9 Poems That Make Perfect Mantras For Your Next Meditation


Poetry has a unique and innate ability to slow down time and connect its readers to the fabric of life. So, it's only natural that poetry makes the perfect companion to any meditation practice. If you've been looking to add a new dimension to your meditation ritual, you might consider reading a poem at the start or end of your next session.

Poetry, like meditation, is an opportunity to center yourself and look inward. Poems can be refreshing, they can be enlightening, and they can lead you towards new ways of thinking. Perhaps most importantly in this case, poems can also be grounding and soothing and might just help you deal with anxiety.

Reading poetry is a wonderful way to invite your mind to relax and expand as you settle into your meditation practice. It can also be a lovely way to end any meditation practice as you come back into the world.

Here are nine calming and introspective poems to incorporate into your meditation practice. No matter where you choose to find a moment of peace, my hope that there is a poem on here that will speak to you. Sit in these poems. Let your brain turn them over. See where they take you.


"Apology to the Body" by Lory Bedikian

Sorry for mercury strewn in veins of fish,

for traces of carbon monoxide loose in the air,

for radiation that circles and enters the aura.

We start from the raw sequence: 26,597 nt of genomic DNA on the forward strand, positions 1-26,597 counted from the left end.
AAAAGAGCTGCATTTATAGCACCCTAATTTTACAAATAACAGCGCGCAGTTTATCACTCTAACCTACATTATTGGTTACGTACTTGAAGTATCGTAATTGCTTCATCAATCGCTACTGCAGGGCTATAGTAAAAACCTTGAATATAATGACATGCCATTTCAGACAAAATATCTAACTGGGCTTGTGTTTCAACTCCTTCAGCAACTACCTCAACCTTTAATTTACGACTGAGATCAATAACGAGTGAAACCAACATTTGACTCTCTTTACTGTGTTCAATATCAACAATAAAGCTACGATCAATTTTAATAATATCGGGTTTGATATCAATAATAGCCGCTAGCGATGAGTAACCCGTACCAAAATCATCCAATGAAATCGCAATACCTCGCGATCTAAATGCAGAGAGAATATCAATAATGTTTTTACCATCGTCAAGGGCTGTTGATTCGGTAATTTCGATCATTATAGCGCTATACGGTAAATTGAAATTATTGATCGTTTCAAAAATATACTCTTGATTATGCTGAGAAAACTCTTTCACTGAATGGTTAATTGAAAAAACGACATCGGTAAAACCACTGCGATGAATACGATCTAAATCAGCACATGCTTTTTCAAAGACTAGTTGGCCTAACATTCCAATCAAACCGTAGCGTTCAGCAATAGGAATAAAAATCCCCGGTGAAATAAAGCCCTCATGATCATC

Sorry for deliberate puffs and sips

late in the night, for an empty stomach

burning with coffee grounds.

Read in full.


"Wild Geese" by Mary Oliver

You only have to let the soft animal of your body

love what it loves.

Tell me about your despair, yours, and I will tell you mine.

Meanwhile the world goes on.

Meanwhile the sun and the clear pebbles of the rain

are moving across the landscapes,

over the prairies and the deep trees,

the mountains and the rivers.

Read in full.


'The Last Thing' by Ada Limón

First there was the blue wing

of a scraggly loud jay tucked

into the shrubs. Then the bluish-

black moth drunkenly tripping

from blade to blade. Then

the quiet that came roaring

in like the R. J. Corman over

Broadway near the RV shop.

These are the last three things

that happened. Not in the universe,

but here, in the basin of my mind,

Read in full.


"Planet" by Catherine Pierce

This morning this planet is covered by winds and blue.

This morning this planet glows with dustless perfect light,

enough that I can see one million sharp leaves

from where I stand. I walk on this planet, its hard-packed

dirt and prickling grass, and I don’t fall off. I come down

soft if I choose, hard if I choose. I never float away.

Read in full.


"Radial Scent" by Sharon Wang

Love in the larval stage:

terror of surrender.

Unraveling, a path.

Read in full.


"I Don’t Know What You’re Called, I’ll Call You by Your Sounds" by Susan Landers

dew grass a fire shine

mountain a lung

pine cone the bone

tsunami rock hawk jaw

gravity a fall all consuming

a song chirp for sunlight

Read in full.


'Harness' by Jane Hirshfield

Little soul,

you and I will become

the memory

of a memory of a memory.

Read in full.


'Strangers' by Christine Gosnay

Somewhere things are happening. Marvelous orange

and purple things. Flooding rivers at dusk, wheels threading

roads in the desert. Strangers. Strangers. Sea.

Read in full.


"Masada" by Daniela Danz, translated by Monika Cassel

And then when you stand where it is quiet so that

you notice when thought ends and

listening begins when listening ends

and seeing begins when a bird

flies when you glide as a black bird

Read in full.